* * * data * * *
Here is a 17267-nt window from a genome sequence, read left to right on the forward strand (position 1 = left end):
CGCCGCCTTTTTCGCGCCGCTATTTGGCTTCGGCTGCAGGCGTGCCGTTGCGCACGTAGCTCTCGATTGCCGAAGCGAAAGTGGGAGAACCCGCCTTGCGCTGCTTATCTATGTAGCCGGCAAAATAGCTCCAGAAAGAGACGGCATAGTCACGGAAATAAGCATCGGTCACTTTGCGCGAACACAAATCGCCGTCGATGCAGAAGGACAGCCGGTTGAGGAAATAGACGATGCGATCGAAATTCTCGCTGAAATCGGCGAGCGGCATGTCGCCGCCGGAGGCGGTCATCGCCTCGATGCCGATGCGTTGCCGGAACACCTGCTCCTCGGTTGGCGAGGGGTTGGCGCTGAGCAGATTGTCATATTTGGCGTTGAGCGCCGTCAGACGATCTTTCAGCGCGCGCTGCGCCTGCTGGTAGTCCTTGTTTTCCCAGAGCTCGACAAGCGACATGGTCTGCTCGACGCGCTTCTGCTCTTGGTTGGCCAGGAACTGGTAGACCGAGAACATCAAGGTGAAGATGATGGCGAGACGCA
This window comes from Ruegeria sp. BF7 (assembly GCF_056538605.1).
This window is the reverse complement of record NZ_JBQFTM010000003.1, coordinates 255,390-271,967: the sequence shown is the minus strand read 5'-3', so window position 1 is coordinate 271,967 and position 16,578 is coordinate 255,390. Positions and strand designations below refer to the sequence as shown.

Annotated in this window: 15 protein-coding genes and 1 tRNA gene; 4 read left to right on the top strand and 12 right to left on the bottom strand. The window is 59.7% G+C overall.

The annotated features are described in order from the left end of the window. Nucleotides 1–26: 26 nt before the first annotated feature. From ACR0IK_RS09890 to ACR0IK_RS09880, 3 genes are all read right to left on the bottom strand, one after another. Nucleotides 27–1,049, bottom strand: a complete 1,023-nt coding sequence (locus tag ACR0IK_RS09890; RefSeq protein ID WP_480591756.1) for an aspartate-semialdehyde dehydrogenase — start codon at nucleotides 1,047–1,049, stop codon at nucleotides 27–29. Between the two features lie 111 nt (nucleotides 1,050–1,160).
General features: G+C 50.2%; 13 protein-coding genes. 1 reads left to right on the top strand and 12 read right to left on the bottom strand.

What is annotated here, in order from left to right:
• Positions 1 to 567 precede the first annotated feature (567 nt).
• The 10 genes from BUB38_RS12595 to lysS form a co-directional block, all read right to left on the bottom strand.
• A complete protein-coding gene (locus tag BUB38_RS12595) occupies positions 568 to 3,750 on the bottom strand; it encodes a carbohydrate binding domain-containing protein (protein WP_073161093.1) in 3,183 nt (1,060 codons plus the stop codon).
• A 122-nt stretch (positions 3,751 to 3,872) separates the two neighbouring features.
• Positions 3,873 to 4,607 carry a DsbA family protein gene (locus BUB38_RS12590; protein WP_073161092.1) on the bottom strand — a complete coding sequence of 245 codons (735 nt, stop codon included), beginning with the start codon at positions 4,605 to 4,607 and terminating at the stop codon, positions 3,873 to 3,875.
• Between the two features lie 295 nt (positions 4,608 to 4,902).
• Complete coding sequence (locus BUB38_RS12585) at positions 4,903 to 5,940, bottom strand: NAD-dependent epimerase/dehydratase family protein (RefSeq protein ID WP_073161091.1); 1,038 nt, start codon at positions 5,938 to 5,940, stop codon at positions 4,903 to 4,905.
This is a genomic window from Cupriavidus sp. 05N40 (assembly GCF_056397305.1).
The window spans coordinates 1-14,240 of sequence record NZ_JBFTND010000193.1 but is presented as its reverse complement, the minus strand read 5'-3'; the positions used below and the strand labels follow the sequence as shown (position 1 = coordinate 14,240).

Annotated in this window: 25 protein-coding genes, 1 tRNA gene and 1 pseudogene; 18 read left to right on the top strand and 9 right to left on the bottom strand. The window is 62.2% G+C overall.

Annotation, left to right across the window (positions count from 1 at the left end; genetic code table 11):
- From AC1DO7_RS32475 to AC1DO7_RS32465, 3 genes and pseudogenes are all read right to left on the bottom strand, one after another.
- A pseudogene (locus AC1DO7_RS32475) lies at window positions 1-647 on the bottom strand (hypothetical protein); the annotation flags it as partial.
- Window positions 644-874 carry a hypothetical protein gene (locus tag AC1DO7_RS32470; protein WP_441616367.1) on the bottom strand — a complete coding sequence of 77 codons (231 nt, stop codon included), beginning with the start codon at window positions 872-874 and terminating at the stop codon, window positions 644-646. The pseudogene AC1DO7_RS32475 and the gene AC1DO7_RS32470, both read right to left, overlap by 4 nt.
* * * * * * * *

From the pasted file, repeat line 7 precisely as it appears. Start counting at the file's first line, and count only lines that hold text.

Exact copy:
General features: G+C 50.2%; 13 protein-coding genes. 1 reads left to right on the top strand and 12 read right to left on the bottom strand.